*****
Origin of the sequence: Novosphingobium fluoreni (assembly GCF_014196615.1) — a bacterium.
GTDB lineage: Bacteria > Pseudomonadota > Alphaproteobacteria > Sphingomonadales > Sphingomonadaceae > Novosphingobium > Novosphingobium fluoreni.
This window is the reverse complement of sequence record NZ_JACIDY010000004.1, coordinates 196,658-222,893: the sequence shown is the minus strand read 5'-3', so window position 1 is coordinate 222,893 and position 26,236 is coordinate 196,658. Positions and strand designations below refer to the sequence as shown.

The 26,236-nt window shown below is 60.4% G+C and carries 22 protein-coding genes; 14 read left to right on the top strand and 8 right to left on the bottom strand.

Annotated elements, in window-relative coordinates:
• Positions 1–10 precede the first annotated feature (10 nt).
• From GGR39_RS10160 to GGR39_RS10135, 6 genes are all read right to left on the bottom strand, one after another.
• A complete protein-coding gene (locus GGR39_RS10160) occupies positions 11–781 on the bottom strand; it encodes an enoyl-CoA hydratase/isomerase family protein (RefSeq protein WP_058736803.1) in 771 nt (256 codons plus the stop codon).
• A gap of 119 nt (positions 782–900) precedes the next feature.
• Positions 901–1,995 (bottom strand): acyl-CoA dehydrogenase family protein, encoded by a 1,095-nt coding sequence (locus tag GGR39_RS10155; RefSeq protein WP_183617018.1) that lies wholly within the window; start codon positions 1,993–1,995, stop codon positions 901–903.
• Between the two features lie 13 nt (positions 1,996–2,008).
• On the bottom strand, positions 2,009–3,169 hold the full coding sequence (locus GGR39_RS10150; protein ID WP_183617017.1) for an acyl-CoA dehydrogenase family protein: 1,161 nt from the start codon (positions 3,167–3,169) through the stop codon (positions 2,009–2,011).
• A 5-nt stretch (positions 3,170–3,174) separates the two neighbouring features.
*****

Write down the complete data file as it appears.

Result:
Origin of the sequence: Novosphingobium fluoreni (assembly GCF_014196615.1) — a bacterium.
GTDB lineage: Bacteria > Pseudomonadota > Alphaproteobacteria > Sphingomonadales > Sphingomonadaceae > Novosphingobium > Novosphingobium fluoreni.
This window is the reverse complement of sequence record NZ_JACIDY010000004.1, coordinates 196,658-222,893: the sequence shown is the minus strand read 5'-3', so window position 1 is coordinate 222,893 and position 26,236 is coordinate 196,658. Positions and strand designations below refer to the sequence as shown.

The 26,236-nt window shown below is 60.4% G+C and carries 22 protein-coding genes; 14 read left to right on the top strand and 8 right to left on the bottom strand.

Annotated elements, in window-relative coordinates:
• Positions 1–10 precede the first annotated feature (10 nt).
• From GGR39_RS10160 to GGR39_RS10135, 6 genes are all read right to left on the bottom strand, one after another.
• A complete protein-coding gene (locus GGR39_RS10160) occupies positions 11–781 on the bottom strand; it encodes an enoyl-CoA hydratase/isomerase family protein (RefSeq protein WP_058736803.1) in 771 nt (256 codons plus the stop codon).
• A gap of 119 nt (positions 782–900) precedes the next feature.
• Positions 901–1,995 (bottom strand): acyl-CoA dehydrogenase family protein, encoded by a 1,095-nt coding sequence (locus tag GGR39_RS10155; RefSeq protein WP_183617018.1) that lies wholly within the window; start codon positions 1,993–1,995, stop codon positions 901–903.
• Between the two features lie 13 nt (positions 1,996–2,008).
• On the bottom strand, positions 2,009–3,169 hold the full coding sequence (locus GGR39_RS10150; protein ID WP_183617017.1) for an acyl-CoA dehydrogenase family protein: 1,161 nt from the start codon (positions 3,167–3,169) through the stop codon (positions 2,009–2,011).
• A 5-nt stretch (positions 3,170–3,174) separates the two neighbouring features.